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Discussion Starter · #1 ·
Dear All,

Your help regarding reading the results from an API liquid phosphate test kit please! A picture says a thousand words so:



As you can see, my test tube is a light yellow colour, but the freshwater colour chart goes from light green to dark green. I take it that this probably means 0 ppm phosphate, but the chart shows that even a zero reading should give a light green colour, not yellow. However, on the saltwater colour chart (the water sample is from a freshwater tank, not marine!), the zero reading is actually supposed to be yellow:



So what on earth is going on here? Any ideas please? I'm pretty experienced by now with using these test kits and have followed the instructions to the letter:



I have also tried adding a drop of Seachem Phosphate into the test water and confirmed that the test tube does go a dark green colour, so I don't think it is a faulty test kit. Expiry in 07/2022 so not out of date. I know some people report faulty test kits, but I'm also aware that user error is far more likely. But I can't see what I could be doing wrong? I've done 20+ tests now on 4 different tanks and pretty much always get the yellow result. I did overdose* a tank I was cycling on one occasion and that's the only time I got a hint of green.

*compared to my usual dosing which is around Seachem's recommended 'beginner' dose

Why is my reading yellow and not light green as per the freshwater colour chart?

Is it just because the API test kit has such low resolution at the low end? Does anyone else get similar results? I am doing something stupid?

Ideas please! Thanks, James
 

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It is the same color as the reagents you put into it, so you are right. You have 0 PO4.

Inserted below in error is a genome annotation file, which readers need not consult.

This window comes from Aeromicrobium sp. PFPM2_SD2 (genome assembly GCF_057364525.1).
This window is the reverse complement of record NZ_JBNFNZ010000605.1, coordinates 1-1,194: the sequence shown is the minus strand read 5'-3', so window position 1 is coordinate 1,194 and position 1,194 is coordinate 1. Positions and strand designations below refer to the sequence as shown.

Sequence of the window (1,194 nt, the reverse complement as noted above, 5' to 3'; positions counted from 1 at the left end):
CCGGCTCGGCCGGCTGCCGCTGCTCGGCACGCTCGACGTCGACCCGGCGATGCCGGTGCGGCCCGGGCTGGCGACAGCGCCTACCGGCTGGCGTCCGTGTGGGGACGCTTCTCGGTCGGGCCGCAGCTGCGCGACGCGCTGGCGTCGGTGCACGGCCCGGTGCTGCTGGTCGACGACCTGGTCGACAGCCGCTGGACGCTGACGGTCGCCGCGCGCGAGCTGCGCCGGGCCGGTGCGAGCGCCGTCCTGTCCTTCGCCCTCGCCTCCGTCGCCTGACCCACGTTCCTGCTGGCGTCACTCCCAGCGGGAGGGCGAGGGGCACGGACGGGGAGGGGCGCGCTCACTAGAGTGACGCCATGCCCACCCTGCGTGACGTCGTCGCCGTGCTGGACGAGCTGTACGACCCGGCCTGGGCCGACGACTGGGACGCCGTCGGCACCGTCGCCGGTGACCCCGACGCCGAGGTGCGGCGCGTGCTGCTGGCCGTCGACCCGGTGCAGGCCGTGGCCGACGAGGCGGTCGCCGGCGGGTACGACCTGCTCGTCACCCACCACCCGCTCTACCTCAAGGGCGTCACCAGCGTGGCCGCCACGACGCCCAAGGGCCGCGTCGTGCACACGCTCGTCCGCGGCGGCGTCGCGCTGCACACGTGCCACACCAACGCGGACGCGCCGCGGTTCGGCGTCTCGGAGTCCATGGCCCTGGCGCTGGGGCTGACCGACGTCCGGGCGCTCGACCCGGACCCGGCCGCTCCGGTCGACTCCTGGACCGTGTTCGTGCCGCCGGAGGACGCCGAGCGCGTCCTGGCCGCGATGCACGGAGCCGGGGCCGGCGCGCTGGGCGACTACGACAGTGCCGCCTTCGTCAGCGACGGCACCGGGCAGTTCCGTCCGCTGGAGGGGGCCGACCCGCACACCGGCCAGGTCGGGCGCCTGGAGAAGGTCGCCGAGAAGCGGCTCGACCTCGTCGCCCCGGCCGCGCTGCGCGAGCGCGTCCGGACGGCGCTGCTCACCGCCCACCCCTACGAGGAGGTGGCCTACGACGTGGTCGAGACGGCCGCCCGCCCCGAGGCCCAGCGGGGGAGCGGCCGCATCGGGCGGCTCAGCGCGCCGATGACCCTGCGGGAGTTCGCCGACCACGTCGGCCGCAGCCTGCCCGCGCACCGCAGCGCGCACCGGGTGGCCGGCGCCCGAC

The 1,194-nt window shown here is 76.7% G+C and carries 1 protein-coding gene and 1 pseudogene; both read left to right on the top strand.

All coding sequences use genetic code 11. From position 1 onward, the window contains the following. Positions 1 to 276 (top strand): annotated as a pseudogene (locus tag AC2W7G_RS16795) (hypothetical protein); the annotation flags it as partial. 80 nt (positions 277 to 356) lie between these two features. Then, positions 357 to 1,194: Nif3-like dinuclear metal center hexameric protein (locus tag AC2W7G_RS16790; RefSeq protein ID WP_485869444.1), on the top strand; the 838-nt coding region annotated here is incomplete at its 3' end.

I did this same test a couple days ago with the same result.
 

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Discussion Starter · #5 ·
Thanks Ben, makes sense. No colour change from 'raw' reagent colour so they've not reacted with anything, hence must be zero phosphates in sample. :proud:

But then why is the 0ppm colour on the freshwater results chart slightly green, and not yellow like the saltwater one, I wonder?
 

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Not sure about your last question but also be aware that phosphate doesn't stick around in the water colimn like nitrates if you have an active substrate like aquasoil.
 

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I recently bought a phosphate test kit and tried it on my tank and tap water just out of curiosity (I use remineralized RO, so the tap doesn't matter). I noticed my tank water read 0ppm while remaining yellow, but the tap read 0ppm while turning that light green. I think it might just be residual amounts that are reacting, but for all practical purposes are 0. If you have some dry potassium phosphate fertilizer you can create a known ppm solution of phosphate to check that your test kit is actually working and accurate.